Court also offers guidance on the supervisory authority of the Singapore courts over jurisdictional decisions by Singapore-seated tribunals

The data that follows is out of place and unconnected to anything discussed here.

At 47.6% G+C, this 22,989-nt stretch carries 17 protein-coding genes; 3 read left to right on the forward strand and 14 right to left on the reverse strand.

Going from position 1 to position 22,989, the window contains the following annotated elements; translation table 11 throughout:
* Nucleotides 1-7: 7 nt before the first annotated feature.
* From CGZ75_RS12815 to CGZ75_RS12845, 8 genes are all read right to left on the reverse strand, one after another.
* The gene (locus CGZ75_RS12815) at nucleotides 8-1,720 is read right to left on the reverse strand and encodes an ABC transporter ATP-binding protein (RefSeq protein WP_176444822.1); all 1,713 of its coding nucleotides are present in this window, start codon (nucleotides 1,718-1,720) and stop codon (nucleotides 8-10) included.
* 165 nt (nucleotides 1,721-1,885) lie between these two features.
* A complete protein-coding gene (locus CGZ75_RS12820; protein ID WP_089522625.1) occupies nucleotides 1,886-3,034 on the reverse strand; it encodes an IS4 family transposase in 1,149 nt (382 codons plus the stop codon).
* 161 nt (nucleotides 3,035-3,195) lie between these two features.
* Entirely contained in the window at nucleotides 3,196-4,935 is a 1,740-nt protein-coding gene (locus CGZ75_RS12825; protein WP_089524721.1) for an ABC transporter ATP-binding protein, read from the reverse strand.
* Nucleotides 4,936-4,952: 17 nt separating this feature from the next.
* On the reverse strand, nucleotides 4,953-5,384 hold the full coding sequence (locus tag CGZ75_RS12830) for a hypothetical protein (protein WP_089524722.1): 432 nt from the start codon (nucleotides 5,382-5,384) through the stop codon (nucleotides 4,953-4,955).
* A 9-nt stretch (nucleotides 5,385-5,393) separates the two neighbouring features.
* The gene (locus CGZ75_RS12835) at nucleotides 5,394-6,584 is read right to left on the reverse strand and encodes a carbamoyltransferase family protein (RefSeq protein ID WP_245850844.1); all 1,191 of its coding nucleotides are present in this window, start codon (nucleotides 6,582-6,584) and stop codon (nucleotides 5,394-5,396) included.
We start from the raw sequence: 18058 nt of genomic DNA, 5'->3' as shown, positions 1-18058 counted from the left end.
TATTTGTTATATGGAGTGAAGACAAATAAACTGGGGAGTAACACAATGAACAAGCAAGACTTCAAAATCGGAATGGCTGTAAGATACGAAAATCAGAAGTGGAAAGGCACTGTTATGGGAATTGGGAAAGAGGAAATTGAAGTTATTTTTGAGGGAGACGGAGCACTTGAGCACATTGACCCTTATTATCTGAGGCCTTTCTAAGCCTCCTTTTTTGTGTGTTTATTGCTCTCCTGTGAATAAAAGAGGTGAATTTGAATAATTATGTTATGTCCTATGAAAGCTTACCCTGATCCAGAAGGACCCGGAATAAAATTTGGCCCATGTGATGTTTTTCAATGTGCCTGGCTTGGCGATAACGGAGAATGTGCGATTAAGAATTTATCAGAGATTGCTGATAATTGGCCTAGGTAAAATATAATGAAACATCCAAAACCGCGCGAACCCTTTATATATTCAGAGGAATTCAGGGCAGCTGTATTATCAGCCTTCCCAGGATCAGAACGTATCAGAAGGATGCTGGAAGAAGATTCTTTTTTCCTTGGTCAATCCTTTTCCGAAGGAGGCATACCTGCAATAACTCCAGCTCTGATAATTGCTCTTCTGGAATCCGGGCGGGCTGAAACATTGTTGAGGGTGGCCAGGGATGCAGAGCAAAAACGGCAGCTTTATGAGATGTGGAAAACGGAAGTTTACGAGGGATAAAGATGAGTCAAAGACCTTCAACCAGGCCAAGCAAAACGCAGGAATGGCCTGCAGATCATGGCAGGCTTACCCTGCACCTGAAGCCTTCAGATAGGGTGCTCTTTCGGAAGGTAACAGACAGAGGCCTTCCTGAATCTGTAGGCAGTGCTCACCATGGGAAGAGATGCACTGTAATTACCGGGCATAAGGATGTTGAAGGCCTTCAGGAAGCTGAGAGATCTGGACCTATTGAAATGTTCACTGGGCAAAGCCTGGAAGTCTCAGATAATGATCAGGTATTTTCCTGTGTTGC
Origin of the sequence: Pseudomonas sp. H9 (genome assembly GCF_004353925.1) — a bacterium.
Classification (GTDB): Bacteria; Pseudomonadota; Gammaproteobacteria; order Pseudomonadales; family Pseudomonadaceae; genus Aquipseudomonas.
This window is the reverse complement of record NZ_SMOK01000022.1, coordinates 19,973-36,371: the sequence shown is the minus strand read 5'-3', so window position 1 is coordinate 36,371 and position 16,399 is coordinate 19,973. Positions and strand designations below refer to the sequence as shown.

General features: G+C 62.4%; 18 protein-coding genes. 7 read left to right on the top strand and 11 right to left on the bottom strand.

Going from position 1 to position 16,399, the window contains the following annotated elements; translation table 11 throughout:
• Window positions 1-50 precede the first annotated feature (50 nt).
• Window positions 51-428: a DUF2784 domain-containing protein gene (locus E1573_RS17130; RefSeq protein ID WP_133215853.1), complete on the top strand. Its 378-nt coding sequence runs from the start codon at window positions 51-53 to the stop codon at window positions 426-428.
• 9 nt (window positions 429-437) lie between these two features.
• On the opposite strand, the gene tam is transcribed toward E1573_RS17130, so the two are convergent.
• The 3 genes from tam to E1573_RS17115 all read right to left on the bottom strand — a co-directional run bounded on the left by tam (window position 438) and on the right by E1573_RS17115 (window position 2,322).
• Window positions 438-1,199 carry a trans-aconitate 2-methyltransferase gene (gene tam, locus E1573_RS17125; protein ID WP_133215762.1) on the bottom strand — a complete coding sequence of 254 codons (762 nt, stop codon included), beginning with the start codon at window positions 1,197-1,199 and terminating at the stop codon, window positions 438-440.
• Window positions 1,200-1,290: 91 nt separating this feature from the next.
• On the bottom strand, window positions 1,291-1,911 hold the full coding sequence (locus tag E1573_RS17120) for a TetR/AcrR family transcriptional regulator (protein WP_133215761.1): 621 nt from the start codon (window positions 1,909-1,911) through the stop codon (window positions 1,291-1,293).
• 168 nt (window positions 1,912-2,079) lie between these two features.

In Sanum Investments Limited v. The Government of the Lao People’s Democratic Republic  SGCA 57, the Singapore Court of Appeal restored the decision by a Singapore-seated arbitral tribunal (the Tribunal) to accept jurisdiction over certain expropriation claims brought by a Macau investor, Sanum Investments Limited, against the Lao People’s Democratic Republic under the bilateral investment treaty between the People’s Republic of China (PRC) and the Lao People’s Democratic Republic (PRC-Laos BIT). The Singapore Court of Appeal’s decision is noteworthy for at least two reasons. First, the Court of Appeal clarified the supervisory role of Singapore courts over jurisdictional decisions rendered by Singapore-seated arbitral tribunals. The Court of Appeal confirmed that Article 10(3)(a) of Singapore’s International Arbitration Act (Cap 143A, 2002 Rev Ed) (IAA) requires a Singapore court to undertake a de novo review of a Singapore-seated tribunal’s preliminary ruling on jurisdiction. In doing so, a court is not obliged to afford “deference” to a tribunal’s reasoning or conclusions (although the cogency and quality of that tribunal’s reasoning may make it persuasive). Second, the Court of Appeal’s sensitivity to the importance of the international law issues before it should give foreign investors and States confidence in designating Singapore as the seat for investor-State arbitrations. The Court of Appeal was constituted as a five-judge bench. It issued a unanimous decision (delivered by Menon CJ) that was clear and carefully reasoned. The Court of Appeal also appointed two international law experts—Professor Locknie Hsu of Singapore Management University and Mr. J. Christopher Thomas, QC of the National University of Singapore—as amici curiae to make submissions on issues of international law. Best in Energy & Natural Resources The background On 14 August 2012, Sanum began an arbitration against the Lao People’s Democratic Republic under Article 8(3) of the PRC–Laos BIT alleging, among other things, that Laos had expropriated Sanum’s casino investment by imposing unfair and discriminatory taxes. The Tribunal (Dr. Andres Rigo Sureda, Professor Bernard Hanotiau and Professor Brigitte Stern) designated Singapore as the seat of the arbitration. In December 2013, the Tribunal issued a preliminary ruling accepting jurisdiction over Sanum’s claims (Sanum Investments Limited v. Government of the Lao People’s Democratic Republic, PCA Case No 2013-13, Award on Jurisdiction). The Lao Government appealed the Tribunal’s preliminary decision on jurisdiction to the Singapore High Court under section 10(3)(a) of the IAA. On appeal, the High Court held that the Tribunal did not have jurisdiction (Government of the Lao People’s Democratic Republic v. Sanum Investments Ltd  2 SLR 322). The High Court held that the appeal was justiciable because the application was brought under a Singapore statute. It also held that the appeal had to be heard de novo and no “deference” should be afforded by the High Court to the Tribunal’s reasoning or conclusions. The Court then considered the scope of the PRC-Laos BIT. It held that, first, under the moving treaty frontier rule of customary international law, which the parties agreed was reflected in Article 29 of the Vienna Convention on the Law of Treaties (VCLT) and Article 15 of the Vienna Convention on the Succession of States in Respect of Treaties (VCST), the PRC-Laos BIT is presumed to apply to the entire territories of Laos and the PRC (including, following the 1999 handover, Macau). That presumption was displaced in the present case by two Notes Verbales exchanged between Laos and the PRC in 2014—after Sanum began arbitration—in which the Lao Government expressed the view that the PRC-Laos BIT did not extend to Macau and the PRC Embassy concurred that it would not so extend “unless both China and Laos make separate arrangements in future”. Second, it held that Article 8(3) of the PRC-Laos BIT should be given a restrictive interpretation such that arbitration was only available for disputes over the quantum of compensation to be paid following an expropriation. Although this limited significantly the scope of the arbitration clause in Article 8(3), it would still have some (theoretical) application because an investor might submit a dispute over compensation to arbitration if the State had submitted the dispute over whether there was a breach of the PRC-Laos BIT’s expropriation provision to the local courts. Sanum’s application for leave to appeal was granted by the High Court. The appeal Before considering the scope of the PRC-Laos BIT, the Court of Appeal addressed two preliminary issues. First, Sanum had argued before the High Court that the interpretation of the PRC-Laos BIT involved questions of international law that did not bear on the application of Singapore law and was not something the Singapore courts could pronounce on. Although Sanum did not pursue that argument on appeal, the Court of Appeal observed that the High Court was not only competent to consider the proper interpretation of the PRC-Laos BIT, but was obliged to do so in determining whether the Tribunal had jurisdiction. Second, the Court of Appeal rejected Sanum’s argument that the High Court should have shown “deference” to the Tribunal’s findings, especially those involving the application of public international law. The Court of Appeal explained that there “is no basis for deference” to the Tribunal’s findings in an appeal from a preliminary decision on jurisdiction under the IAA. The Court of Appeal also observed that the eminence of the Tribunal is irrelevant; rather, it is the quality of the Tribunal’s reasons that may (or may not) influence a court’s evaluation of a tribunal’s reasoning. 1. Whether the PRC-Laos BIT applies to Macau On whether the PRC-Laos BIT extends to Macau, the Court of Appeal identified as critical the moving treaty frontier rule. It was common ground on the appeal that this rule was reflected in the VCLT and VCST. Article 29 of the VCLT provides that a treaty is binding on the “entire territory” of a State “[u]nless a different intention appears from the treaty or is otherwise established”. Article 15 of the VCST provides that the treaties of a successor State are in force in respect of the territory to which the succession relates. That rule establishes a presumption—which can be displaced by evidence to the contrary—that a State’s treaties extend automatically to new territory that has become part of that State. To displace that presumption, the Lao Government had to (i) establish that the PRC and Laos did not intend that the PRCLaos BIT would apply to Macau, or (ii) “otherwise establish” that it is not meant so to apply. The Court of Appeal held that there was insufficient evidence to displace the moving treaty frontier rule. The PRC and Portugal had signed a joint declaration in 1987 confirming the PRC’s resumption of sovereignty over Macau in 1999. Therefore, in 1993, the Contracting States to the PRC-Laos BIT “must be taken to have been aware that by virtue of the operation of the [moving treaty frontier rule] … the PRCLaos BIT would apply to Macau upon the handover”. The Contracting States had done nothing at that time to exclude its application. Moreover, the PRC-Laos BIT provided an option for each Contracting State to give notice to terminate the treaty one year before the expiry of its initial 10-year term. That would have necessitated a review of the treaty sufficiently in advance of 1 June 2002 (ie, nine years after it entered into force) to decide whether to give notice of termination. The Contracting States could not have been unaware of the handover of Macau by the time of any such review. The Court of Appeal therefore held that there is nothing in the text, object or purpose of the PRC-Laos BIT that pointed to an intention to displace the moving treaty frontier rule. Turning to whether it was “otherwise established” that the moving treaty frontier rule had been displaced, the Court of Appeal considered the impact of certain Notes Verbales exchanged between the diplomatic representatives of Laos and the PRC. The Court of Appeal noted that those Notes Verbales post-dated the dispute under the PRC-Laos BIT. Under international law rules of evidence, no weight is to be given to evidence of self-serving conduct intended by a party to improve its position after a dispute has arisen (ie, the critical date) if it contradicts a position established by pre-critical date evidence. The Court of Appeal further noted that post-critical date evidence may be considered if the pre-critical date evidence is inconclusive on a point, but that “special attention” would need to be given to its weight. According to the Court of Appeal, since the Lao Government had failed to establish that the PRC-Laos BIT does not extend to Macau on pre-critical date evidence, the Notes Verbales had been adduced merely to contradict that position and should not bear any weight. The Court of Appeal held that the PRC-Laos BIT therefore applies to Macau and reversed the decision of the High Court. In doing so, the Court of Appeal emphasised that its decision related specifically to the PRC-Laos BIT. 2. Whether the Tribunal had subject-matter jurisdiction over the expropriation claims Next, the Court considered the proper interpretation of the investor-State dispute resolution clause in Article 8 of the PRC-Laos BIT. Article 8(3) of the PRC-Laos BIT provides that “[i]f a dispute involving the amount of compensation for expropriation cannot be settled through negotiation within six months”, either party may submit it to arbitration before an ad hoc arbitral tribunal. It further provides that if an investor submits a dispute to the host State’s courts, that investor can no longer submit that dispute to arbitration. The Lao Government submitted that the phrase “disputes involving the amount of compensation for expropriation” limited recourse to arbitration to disputes that only related to the compensation after an expropriation has taken place (ie, the “narrow” interpretation). Sanum submitted that, read in context, Article 8(3) permitted the Tribunal also to consider the alleged breach of the treaty’s provision on expropriation in addition to the quantum of compensation (ie, the “broad” interpretation). The Court of Appeal held that, if the words of Article 8(3) are read in context, the narrow interpretation was untenable because it would render illusory the ability to submit disputes to arbitration, contrary to the principle of effective interpretation under international law. That was because the proviso to Article 8(3) meant that “if any dispute is brought to the national court, the claimant will no longer be entitled to refer any aspect of that dispute to arbitration”. The Court of Appeal rejected the High Court’s suggestion that the narrow interpretation still allowed an investor to submit a dispute to arbitration where the State had brought the proceedings before its courts. That would enable a State to avoid arbitration by denying that there had been an expropriation and thereby compel an investor to bring proceedings before that State’s courts—at which point, under the narrow interpretation, the investor would lose the ability to initiate arbitration. The Court of Appeal distinguished the PRC-Laos BIT from certain Russian BITs with similar dispute-resolution clauses that had been interpreted restrictively by investment-treaty tribunals on the grounds that those treaties do not “contain a fork-in-the-road provision which would limit the investor’s access to arbitration if the investor had recourse to the national courts to determine whether an expropriation had occurred”. The cumulative effect of the Court of Appeal’s findings was that the Tribunal had jurisdiction over Sanum’s expropriation claims.